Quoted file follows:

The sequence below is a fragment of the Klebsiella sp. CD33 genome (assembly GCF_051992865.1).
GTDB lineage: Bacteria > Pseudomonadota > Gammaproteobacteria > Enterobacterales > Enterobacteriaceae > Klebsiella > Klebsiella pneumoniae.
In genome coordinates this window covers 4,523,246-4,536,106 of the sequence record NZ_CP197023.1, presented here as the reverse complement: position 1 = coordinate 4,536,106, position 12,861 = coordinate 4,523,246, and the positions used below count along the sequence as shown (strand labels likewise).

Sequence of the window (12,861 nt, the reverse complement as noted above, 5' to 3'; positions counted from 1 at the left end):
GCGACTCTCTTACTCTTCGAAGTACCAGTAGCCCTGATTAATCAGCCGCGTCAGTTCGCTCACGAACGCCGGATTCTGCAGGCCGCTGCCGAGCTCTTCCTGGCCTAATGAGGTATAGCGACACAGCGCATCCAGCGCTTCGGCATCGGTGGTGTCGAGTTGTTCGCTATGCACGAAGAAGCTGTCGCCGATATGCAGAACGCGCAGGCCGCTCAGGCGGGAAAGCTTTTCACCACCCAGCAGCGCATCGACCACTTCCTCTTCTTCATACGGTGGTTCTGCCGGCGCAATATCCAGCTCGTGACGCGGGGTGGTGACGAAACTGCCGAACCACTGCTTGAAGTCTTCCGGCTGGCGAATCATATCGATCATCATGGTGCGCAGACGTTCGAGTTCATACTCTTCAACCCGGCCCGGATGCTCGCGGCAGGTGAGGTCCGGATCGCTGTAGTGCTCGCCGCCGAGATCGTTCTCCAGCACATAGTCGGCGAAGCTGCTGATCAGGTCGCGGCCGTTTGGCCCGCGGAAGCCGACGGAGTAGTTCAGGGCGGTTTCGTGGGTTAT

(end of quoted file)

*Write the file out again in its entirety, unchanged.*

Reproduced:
The sequence below is a fragment of the Klebsiella sp. CD33 genome (assembly GCF_051992865.1).
GTDB lineage: Bacteria > Pseudomonadota > Gammaproteobacteria > Enterobacterales > Enterobacteriaceae > Klebsiella > Klebsiella pneumoniae.
In genome coordinates this window covers 4,523,246-4,536,106 of the sequence record NZ_CP197023.1, presented here as the reverse complement: position 1 = coordinate 4,536,106, position 12,861 = coordinate 4,523,246, and the positions used below count along the sequence as shown (strand labels likewise).

Sequence of the window (12,861 nt, the reverse complement as noted above, 5' to 3'; positions counted from 1 at the left end):
GCGACTCTCTTACTCTTCGAAGTACCAGTAGCCCTGATTAATCAGCCGCGTCAGTTCGCTCACGAACGCCGGATTCTGCAGGCCGCTGCCGAGCTCTTCCTGGCCTAATGAGGTATAGCGACACAGCGCATCCAGCGCTTCGGCATCGGTGGTGTCGAGTTGTTCGCTATGCACGAAGAAGCTGTCGCCGATATGCAGAACGCGCAGGCCGCTCAGGCGGGAAAGCTTTTCACCACCCAGCAGCGCATCGACCACTTCCTCTTCTTCATACGGTGGTTCTGCCGGCGCAATATCCAGCTCGTGACGCGGGGTGGTGACGAAACTGCCGAACCACTGCTTGAAGTCTTCCGGCTGGCGAATCATATCGATCATCATGGTGCGCAGACGTTCGAGTTCATACTCTTCAACCCGGCCCGGATGCTCGCGGCAGGTGAGGTCCGGATCGCTGTAGTGCTCGCCGCCGAGATCGTTCTCCAGCACATAGTCGGCGAAGCTGCTGATCAGGTCGCGGCCGTTTGGCCCGCGGAAGCCGACGGAGTAGTTCAGGGCGGTTTCGTGGGTTAT